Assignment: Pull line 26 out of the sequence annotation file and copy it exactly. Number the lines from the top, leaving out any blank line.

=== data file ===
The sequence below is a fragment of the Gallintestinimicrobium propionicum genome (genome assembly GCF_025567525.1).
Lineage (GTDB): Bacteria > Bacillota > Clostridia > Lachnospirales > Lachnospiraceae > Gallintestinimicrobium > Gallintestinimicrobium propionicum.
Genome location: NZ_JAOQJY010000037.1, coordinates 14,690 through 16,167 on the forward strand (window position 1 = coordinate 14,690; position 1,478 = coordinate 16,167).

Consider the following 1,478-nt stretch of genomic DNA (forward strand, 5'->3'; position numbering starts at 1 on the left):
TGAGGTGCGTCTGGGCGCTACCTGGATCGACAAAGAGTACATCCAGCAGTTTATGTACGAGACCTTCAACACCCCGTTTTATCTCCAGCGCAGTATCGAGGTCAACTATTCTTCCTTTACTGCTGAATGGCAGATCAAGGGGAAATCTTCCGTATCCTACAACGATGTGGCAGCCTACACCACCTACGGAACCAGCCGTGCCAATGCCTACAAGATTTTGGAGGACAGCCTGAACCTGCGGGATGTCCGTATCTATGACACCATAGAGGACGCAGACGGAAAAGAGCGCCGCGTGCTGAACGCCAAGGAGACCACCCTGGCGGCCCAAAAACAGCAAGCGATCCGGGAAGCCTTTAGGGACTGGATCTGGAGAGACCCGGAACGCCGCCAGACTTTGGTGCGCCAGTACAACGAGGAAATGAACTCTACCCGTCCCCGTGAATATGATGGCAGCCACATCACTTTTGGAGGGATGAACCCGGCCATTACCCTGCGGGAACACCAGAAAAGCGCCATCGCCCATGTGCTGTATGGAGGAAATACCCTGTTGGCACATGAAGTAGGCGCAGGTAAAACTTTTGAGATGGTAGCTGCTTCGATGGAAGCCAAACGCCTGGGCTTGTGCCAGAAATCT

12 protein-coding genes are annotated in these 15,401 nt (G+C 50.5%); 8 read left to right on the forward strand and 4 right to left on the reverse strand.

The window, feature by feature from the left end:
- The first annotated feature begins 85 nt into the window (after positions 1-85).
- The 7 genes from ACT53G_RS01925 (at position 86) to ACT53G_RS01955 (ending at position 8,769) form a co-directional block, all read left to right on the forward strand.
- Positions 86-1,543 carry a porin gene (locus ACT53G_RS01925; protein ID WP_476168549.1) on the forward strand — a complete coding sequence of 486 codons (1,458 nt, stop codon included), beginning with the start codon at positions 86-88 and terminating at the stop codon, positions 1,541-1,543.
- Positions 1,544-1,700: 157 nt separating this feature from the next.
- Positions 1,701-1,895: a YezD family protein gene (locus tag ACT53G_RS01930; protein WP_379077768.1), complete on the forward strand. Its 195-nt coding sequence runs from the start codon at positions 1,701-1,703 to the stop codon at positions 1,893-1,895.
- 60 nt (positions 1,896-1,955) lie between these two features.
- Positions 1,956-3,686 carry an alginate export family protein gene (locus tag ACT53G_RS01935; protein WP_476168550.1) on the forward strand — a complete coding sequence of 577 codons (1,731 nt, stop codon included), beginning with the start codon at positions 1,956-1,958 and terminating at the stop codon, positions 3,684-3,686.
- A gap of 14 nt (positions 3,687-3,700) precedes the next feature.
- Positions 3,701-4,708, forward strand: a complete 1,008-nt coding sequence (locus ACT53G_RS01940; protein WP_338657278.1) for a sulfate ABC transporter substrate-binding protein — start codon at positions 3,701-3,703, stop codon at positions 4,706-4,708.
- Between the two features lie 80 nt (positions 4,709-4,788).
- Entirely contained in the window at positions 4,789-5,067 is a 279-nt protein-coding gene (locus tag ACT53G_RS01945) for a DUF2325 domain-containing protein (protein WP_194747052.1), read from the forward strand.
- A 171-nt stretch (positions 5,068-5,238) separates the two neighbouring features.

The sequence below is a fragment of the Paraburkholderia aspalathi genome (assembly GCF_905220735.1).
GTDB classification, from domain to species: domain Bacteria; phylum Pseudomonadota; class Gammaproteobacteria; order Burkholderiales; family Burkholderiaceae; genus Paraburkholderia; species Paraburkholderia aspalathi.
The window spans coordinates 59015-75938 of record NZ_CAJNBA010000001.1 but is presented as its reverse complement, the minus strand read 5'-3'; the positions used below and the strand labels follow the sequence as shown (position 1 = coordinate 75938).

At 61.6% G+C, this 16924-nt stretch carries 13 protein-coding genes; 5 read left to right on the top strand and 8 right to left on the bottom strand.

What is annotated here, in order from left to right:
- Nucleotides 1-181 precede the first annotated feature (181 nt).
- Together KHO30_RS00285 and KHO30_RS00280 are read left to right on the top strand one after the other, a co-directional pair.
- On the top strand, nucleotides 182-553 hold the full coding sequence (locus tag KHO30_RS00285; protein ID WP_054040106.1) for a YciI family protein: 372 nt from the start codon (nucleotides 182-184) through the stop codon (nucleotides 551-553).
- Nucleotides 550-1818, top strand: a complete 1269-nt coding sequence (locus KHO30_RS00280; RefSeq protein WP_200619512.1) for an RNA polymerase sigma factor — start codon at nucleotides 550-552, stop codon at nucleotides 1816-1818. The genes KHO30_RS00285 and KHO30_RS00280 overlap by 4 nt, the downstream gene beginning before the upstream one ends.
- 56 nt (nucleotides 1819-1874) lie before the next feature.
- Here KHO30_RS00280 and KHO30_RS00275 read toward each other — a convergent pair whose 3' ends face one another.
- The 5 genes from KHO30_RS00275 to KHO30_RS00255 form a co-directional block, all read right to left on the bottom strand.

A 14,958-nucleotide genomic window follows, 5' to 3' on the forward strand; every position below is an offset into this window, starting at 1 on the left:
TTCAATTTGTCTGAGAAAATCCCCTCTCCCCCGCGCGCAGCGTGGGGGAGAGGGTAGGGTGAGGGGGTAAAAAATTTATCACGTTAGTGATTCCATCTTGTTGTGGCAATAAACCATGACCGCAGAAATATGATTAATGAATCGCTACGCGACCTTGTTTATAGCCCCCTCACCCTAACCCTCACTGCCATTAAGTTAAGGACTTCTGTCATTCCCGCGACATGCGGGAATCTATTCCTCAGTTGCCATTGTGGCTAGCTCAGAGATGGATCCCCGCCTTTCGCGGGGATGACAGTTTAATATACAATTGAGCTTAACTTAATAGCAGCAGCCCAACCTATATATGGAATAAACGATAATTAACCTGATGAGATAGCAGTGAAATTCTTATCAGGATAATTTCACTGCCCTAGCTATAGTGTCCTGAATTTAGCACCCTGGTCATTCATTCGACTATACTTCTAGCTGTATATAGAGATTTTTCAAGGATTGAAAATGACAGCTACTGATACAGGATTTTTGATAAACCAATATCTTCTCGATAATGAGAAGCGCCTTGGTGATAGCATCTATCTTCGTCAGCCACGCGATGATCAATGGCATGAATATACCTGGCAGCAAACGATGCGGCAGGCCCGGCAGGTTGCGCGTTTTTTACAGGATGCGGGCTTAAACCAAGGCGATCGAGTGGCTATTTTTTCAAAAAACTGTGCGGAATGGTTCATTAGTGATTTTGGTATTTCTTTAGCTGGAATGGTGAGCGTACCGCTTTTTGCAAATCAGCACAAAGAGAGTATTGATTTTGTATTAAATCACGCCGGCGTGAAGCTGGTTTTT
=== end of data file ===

- Together KHO30_RS00285 and KHO30_RS00280 are read left to right on the top strand one after the other, a co-directional pair.